Halloween and Christmas hog most of the seasonal movie fun, but we managed to come up with a list of films perfectly suited for the Thanksgiving spirit!
Life is Beautiful
Roberto Benigni commands this brilliant 1997 classic. In regard to the holiday season, it is important we stop to recognize our blessings and our health throughout these chaotic times. Life is Beautiful showcases a Jewish-Italian family caught in the middle of the Nazi Holocaust, reminding us all of the fragility of human life and the strength of familial ties. Benigni must make light of the horrible circumstances he and his family faces, utilizing relentless comedic relief and inspiring his son to keep hope throughout the pain.
It’s a Wonderful Life
Although often associated with the Christmas spirit, It’s a Wonderful Life is a great film to throw in around Thanksgiving. James Stewart stars as George Bailey, whose guardian angel, Clarence, intervenes on his suicidal contemplations to show him what value his existence truly carries. By illustrating a world without George’s interaction, Clarence illuminates the positive impact and the relationships fostered around George, inspiring a new perspective and change of heart committed to his family and his community. It’s a Wonderful Life is a great catalyst for reflection, gratitude and service.
Joseph Gordon-Levitt and Seth Rogen star in this comedic — yet appropriate — perspective on cancer. The two are co-workers and best friends, but when Gordon-Levitt is diagnosed with a malignant tumor in his spine and normality soon shifts to chemotherapy, their relationship evolves into an entirely new realm. Take the time to appreciate your support system and your irreplaceable friendships this Thanksgiving.
Benny and Joon
An often-overlooked Johnny Depp classic, Benny and Joon examines love, friendship and family in some of life’s unexpected places. It’s lighthearted and fun on the outside: Depp plays an eccentric Buster Keaton fan who falls, quite literally, head over heels for the “ill” sister, Joon (Mary Stuart Masterson) of the man, Benny (Aidan Quinn), who took him under his roof. The film also highlights sensitive issues of identity, acceptance, sacrifice and healing. Although it never explicitly defines Joon’s condition, I’ve always been reminded of the spunk and quirkiness exhibited by my younger sister, who has Autism, and personally, this film has always inspired me to remain thankful for the beautiful challenges and curveballs we all face in life. Sometimes the best answers are unconventional — like cooking grilled cheese with an iron!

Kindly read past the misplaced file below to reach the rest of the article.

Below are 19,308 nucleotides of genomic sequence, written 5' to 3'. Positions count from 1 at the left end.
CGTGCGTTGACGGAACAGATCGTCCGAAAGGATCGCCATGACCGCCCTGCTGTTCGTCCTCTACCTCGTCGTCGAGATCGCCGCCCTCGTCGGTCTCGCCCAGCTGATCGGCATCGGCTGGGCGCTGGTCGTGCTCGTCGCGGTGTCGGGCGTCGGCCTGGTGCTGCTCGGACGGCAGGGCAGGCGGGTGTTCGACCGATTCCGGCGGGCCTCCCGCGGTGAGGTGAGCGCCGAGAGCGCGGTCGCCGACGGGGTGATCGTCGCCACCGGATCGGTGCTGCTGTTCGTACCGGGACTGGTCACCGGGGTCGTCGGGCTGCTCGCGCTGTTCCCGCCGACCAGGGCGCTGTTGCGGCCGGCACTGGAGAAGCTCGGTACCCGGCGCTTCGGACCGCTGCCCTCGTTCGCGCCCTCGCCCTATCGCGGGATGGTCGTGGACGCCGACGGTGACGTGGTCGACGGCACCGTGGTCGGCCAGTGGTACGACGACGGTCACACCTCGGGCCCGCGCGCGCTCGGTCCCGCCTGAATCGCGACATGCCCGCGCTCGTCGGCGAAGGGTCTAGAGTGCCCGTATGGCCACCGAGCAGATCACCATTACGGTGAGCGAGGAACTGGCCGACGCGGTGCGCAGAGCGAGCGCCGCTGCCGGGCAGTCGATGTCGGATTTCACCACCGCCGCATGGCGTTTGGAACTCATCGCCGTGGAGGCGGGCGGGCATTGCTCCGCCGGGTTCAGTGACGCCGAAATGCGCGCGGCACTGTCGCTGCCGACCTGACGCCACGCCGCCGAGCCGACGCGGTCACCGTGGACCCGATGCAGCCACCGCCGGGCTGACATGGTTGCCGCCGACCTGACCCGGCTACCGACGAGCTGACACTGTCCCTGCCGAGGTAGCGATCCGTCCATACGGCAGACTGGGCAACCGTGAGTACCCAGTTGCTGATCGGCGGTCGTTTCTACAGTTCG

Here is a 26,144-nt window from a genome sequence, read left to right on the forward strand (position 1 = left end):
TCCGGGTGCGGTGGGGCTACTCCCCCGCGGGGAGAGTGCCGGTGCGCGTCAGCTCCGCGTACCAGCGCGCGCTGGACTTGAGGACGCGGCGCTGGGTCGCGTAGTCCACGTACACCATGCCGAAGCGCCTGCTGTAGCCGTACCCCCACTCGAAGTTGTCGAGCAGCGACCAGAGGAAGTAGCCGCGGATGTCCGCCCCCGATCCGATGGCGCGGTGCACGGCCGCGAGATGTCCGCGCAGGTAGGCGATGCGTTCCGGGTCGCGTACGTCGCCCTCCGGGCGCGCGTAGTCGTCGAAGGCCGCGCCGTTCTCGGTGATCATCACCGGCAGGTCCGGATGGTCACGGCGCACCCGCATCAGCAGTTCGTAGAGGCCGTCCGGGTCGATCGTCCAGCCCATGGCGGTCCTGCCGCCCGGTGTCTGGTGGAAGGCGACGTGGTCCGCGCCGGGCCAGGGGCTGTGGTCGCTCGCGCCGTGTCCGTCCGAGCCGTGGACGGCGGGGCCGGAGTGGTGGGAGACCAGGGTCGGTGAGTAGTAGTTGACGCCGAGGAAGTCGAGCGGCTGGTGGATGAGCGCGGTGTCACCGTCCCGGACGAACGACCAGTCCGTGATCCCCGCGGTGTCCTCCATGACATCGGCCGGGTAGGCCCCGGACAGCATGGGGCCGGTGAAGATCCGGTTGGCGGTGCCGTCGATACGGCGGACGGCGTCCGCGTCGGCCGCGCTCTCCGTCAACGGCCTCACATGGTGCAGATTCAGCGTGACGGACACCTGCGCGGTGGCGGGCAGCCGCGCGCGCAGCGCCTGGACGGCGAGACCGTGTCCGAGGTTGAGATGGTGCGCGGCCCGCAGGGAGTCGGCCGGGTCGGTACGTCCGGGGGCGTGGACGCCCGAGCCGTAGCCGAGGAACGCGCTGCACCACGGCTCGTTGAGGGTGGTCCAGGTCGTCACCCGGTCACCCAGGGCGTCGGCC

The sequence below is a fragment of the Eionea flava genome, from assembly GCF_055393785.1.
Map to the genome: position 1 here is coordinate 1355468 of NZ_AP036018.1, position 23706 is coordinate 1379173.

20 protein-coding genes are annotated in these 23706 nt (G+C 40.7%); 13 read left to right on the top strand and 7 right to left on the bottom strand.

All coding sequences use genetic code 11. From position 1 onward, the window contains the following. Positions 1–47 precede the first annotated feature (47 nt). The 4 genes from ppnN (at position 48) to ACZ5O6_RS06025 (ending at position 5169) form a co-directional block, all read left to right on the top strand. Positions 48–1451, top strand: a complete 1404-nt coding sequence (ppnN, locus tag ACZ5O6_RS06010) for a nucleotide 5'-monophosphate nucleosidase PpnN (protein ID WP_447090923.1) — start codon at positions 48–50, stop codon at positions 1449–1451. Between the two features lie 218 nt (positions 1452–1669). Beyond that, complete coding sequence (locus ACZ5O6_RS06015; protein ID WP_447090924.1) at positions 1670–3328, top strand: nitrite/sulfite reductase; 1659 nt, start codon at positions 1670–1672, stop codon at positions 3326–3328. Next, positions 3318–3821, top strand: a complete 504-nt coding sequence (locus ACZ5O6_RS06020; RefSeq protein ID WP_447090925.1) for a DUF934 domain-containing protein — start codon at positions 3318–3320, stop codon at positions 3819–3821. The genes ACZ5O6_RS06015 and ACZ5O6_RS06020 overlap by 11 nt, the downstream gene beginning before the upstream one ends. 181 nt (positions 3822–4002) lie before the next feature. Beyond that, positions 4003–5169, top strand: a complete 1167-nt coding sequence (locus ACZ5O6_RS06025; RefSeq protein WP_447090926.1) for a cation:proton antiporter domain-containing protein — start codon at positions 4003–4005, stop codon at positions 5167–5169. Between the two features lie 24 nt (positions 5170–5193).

This season is all about tradition. For many, although the holidays are chaotic, they symbolize a certain routine and functionality carefully disguised by all the last-minute shopping and cooking to pull it off. But what happens when the routine of life as a whole gets out of whack? What happens when your ex-husband brings a newer, younger mother figure into the picture who steps on your toes left and right? In addition, you’ve just been diagnosed with a fatal disease, and you’re left with quite the conundrum. Susan Sarandon, Ed Harris and Julia Roberts star in this tale of purpose, promise and poise and the passing of the torch as our days go by and tradition is rattled. The film serves as a reminder that change is scary, and asking for help can be equally intimidating, but the persistence and grace of others around us can truly come to our rescue. Stepmom teaches us the importance of trust and acceptance, and the underlying element of mortality demands we appreciate every special moment we have in life.